Make sure your child has been referred to the school SLP. Many schools will automatically refer a child with Down syndrome to the school SLP. In some cases a parent request for a referral to the SLP may be necessary. You may be required to sign a release form to allow the school SLP to see your child. This should be done as early as possible in the school year.
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Establish a relationship. Find out the name and contact information of your school SLP. Call her to introduce yourself and give her your contact information. Let her know how much you appreciate her involvement. Communicate that you’re really pleased she will be working with your child.
By October make contact with the SLP again. Find out what service she will be providing. Will she (or the communicative disorders assistant) see your child for therapy? When does she anticipate therapy will start? Will she see your child every week? Will the sessions be individual sessions or group sessions? How long will the sessions be?
Most SLPs welcome a parent observing therapy sessions. Once the assessment is complete, arrange to observe a therapy session. At a minimum, observe at least once each term. If you are able to observe more often, great.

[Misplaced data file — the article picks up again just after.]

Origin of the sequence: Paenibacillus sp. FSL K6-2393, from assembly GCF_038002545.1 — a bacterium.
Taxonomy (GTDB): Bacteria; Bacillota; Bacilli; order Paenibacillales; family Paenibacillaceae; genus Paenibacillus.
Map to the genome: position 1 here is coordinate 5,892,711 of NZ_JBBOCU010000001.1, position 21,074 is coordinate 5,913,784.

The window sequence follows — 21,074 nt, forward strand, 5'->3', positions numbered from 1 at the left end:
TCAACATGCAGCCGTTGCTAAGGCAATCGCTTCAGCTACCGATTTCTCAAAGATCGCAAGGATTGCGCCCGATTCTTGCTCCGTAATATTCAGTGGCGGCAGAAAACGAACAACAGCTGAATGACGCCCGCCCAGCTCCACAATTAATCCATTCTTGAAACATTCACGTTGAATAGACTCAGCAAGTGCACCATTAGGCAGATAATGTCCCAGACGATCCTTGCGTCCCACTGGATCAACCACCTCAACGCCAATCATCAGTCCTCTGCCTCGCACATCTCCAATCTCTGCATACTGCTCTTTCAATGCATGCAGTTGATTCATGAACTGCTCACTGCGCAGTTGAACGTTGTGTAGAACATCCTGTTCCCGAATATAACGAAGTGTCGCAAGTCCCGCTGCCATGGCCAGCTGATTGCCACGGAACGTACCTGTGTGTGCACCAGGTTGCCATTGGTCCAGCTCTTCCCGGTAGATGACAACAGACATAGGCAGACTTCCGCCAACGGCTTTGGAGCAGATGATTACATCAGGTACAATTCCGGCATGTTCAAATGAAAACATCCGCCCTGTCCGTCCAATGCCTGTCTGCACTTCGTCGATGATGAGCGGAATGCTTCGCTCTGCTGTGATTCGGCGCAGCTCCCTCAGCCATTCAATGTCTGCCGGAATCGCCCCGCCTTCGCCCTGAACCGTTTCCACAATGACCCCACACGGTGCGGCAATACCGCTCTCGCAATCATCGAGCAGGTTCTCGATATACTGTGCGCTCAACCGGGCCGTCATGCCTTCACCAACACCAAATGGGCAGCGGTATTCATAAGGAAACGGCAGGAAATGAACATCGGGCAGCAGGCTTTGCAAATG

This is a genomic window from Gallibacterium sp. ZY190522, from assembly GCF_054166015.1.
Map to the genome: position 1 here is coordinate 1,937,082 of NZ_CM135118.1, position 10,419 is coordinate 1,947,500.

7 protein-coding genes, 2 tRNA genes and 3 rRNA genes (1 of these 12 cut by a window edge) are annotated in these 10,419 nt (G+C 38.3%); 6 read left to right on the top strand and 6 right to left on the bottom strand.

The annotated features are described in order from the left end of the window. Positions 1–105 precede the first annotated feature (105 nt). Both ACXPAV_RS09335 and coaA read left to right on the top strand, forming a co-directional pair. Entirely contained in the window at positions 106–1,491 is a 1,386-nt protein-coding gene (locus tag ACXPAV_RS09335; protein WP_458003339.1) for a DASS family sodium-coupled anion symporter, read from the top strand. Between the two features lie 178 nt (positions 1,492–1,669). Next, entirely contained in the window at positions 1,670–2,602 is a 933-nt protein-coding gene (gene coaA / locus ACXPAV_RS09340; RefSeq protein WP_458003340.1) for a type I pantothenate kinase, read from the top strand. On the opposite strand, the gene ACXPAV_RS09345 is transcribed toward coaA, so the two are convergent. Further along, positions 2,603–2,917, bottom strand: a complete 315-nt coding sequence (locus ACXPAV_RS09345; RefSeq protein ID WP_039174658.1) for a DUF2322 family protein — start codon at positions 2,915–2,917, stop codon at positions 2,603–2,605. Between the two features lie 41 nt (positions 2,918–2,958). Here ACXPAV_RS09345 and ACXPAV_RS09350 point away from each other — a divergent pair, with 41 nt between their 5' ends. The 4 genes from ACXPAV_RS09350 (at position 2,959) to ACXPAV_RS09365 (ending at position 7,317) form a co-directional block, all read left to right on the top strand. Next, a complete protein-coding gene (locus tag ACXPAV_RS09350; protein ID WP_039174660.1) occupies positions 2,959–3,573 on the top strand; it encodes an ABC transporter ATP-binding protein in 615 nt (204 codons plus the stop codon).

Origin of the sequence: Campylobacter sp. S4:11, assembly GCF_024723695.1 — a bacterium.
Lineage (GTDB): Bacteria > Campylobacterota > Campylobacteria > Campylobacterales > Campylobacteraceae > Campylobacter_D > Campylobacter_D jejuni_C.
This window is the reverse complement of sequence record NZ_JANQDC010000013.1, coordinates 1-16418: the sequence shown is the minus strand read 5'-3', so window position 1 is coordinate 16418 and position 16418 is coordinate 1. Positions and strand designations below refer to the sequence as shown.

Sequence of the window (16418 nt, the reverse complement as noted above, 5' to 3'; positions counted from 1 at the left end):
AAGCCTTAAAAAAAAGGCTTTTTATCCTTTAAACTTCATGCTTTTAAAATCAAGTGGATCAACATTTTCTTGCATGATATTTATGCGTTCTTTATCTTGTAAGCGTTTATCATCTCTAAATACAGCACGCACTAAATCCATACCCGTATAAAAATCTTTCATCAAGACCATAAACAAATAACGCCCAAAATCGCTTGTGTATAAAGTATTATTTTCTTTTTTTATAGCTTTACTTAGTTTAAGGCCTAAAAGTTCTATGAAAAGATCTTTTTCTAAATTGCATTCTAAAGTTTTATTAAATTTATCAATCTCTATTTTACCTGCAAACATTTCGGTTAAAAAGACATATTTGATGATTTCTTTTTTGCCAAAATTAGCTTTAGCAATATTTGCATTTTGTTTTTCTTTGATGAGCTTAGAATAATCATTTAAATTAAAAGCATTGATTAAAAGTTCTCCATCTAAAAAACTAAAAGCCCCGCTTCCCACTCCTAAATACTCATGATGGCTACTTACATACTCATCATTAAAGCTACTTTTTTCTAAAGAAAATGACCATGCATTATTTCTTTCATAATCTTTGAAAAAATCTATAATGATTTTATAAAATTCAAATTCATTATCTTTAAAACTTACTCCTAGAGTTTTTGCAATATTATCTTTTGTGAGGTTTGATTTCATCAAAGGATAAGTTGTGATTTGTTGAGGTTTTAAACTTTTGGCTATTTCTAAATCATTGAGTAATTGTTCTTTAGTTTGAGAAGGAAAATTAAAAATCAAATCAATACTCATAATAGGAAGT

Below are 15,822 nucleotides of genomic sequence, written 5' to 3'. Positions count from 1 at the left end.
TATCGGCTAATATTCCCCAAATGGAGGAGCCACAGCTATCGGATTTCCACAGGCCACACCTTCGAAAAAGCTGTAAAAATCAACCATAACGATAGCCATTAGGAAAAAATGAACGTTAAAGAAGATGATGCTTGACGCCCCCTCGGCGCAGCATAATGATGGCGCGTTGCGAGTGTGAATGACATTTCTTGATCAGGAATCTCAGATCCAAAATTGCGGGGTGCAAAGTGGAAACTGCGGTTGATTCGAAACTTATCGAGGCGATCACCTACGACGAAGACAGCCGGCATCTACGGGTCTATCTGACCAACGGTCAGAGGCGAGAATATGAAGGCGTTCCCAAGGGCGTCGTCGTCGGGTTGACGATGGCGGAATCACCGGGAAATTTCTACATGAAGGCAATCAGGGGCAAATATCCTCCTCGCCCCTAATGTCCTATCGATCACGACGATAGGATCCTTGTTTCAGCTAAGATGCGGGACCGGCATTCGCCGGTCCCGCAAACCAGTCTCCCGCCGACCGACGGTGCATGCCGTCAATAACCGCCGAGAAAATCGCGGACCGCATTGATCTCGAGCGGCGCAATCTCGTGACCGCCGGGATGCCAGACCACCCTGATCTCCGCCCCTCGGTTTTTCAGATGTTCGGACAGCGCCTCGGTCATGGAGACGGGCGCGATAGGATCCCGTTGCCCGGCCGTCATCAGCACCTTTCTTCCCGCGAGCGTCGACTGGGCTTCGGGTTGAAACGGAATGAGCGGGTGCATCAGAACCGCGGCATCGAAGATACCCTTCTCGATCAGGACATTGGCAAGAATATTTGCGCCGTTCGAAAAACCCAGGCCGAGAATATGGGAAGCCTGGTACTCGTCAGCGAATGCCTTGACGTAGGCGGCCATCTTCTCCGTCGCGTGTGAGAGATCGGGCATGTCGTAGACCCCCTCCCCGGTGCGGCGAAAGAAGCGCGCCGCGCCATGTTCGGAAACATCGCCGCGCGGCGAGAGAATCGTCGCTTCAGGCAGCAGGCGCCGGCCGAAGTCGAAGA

Find out what you can do to practice at home. You and your SLP are a team. Regular practice updates and specific activities are most helpful. Home practice results in greater carryover of skills and faster progress. This is something your SLP will celebrate with you.
Make contact mid-year. Schedule an interview with the SLP at parent-teacher interview times. If that is not possible, call or email to keep the lines of communication open. Discuss what’s working, what’s challenging, and how home practice is going.
Request that the SLP attend your child’s IEP/IPP meetings. Speech and language development is one of the most important goals for most children with Down syndrome. Input from the SLP at the IEP/IPP meeting is important. Once you learn the date of the IEP/IPP meeting, ask if the SLP will be there. She will need lead time to schedule her attendance.
Communicate any hearing issues or concerns to your SLP. Many hearing tests are done outside of school at a hospital or ENT office. Ask for a copy of the audiogram and give a copy to the school. Teachers, assistants, and the SLP should be advised of any hearing test results or changes in hearing status.
Ask for a year end report every year. It is customary for the SLP to write a year end report for each student on her caseload. Let your SLP know you would like a copy of any formal reports. You are the case manager for your child’s health and education. Assemble a file of all reports.
We usually remember the classroom teacher at Christmas and year end. We often forget the SLP. Your school SLP will really appreciate receiving a card at Christmas and at the end of the year, thanking her for working with your child.
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Jill Hicks is the mother of a child with Down syndrome and a speech-language pathologist. Her passion is to empower others to help people with Down syndrome.